This module examines different forms of narrative and storytelling in cinema in order to place film narration within the tradition of the 'popular' arts. Understanding a film involves making sense not only of its story, its events and actions, but also of its storytelling, of the way in which we come to learn of these events and actions. This module examines the ways in which the specific means of representation of cinema transform a showing into a telling. It looks at theories of narrative in literature and film in relation to the different forms of narration and storytelling in cinema, focusing on questions of structure, reliability and temporality. The psychological and aesthetic role of narrative may be explored through a range of theories and analyses from within film studies and from other disciplines such as anthropology, literary studies, psychology and philosophy. The course will be taught through a series of case-studies using a wide range of films within American and world cinema.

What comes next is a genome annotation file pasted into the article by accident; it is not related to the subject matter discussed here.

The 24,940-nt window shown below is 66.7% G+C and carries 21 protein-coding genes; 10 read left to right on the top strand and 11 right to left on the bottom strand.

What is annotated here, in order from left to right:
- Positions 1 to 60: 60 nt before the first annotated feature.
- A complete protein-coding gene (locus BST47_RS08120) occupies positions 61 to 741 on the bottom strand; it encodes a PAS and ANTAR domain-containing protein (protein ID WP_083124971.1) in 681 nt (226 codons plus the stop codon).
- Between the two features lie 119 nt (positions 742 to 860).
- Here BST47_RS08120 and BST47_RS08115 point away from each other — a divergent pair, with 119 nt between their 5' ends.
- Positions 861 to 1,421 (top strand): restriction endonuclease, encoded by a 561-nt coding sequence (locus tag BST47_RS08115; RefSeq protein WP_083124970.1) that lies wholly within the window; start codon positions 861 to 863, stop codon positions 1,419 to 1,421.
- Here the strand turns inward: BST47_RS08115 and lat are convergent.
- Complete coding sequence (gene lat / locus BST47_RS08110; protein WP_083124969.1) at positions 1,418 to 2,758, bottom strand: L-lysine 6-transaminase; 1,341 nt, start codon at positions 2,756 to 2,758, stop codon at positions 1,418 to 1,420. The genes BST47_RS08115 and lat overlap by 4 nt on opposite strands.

Total contact hours: 60
Private study hours: 240
Total study hours: 300
Method of assessment
Essay 1 (2000 words) (35%)
Essay 2 (3000 words) (45%)
Seminar presentation plus student-led discussion (20%)
Branigan, E. (1992) Narrative Comprehension and Film, London: Routledge
Chatman, S. (1978) Story and Discourse, Narrative Structure in Fiction and Film, Ithaca: Cornell University Press
Bordwell, D. (1985) Narration and the Fiction Film, London: Methuen
Wilson, G. (1986) Narration in Light: Studies in Cinematic Point of View, Baltimore: Johns Hopkins University
Kozloff, S. (1988), Invisible Storytellers Voiceover Narration in American Fiction Film, Berkeley: University of California Press
Horton, A. (1999), Writing the Character-Centered Screenplay, Berkeley: University of California Press
See the library reading list for this module (Canterbury)
On successfully completing the module students will be able to:
- demonstrate knowledge and critical understanding of the different forms of storytelling and narrative in cinema;
- demonstrate knowledge of and complex understanding of the use of key theoretical approaches to the analysis of narrative forms;
- understand how images and sounds in film are organised in time and space as narrative forms;
- critically deploy different accounts of narrative and narration and their relation to the non-narrative.
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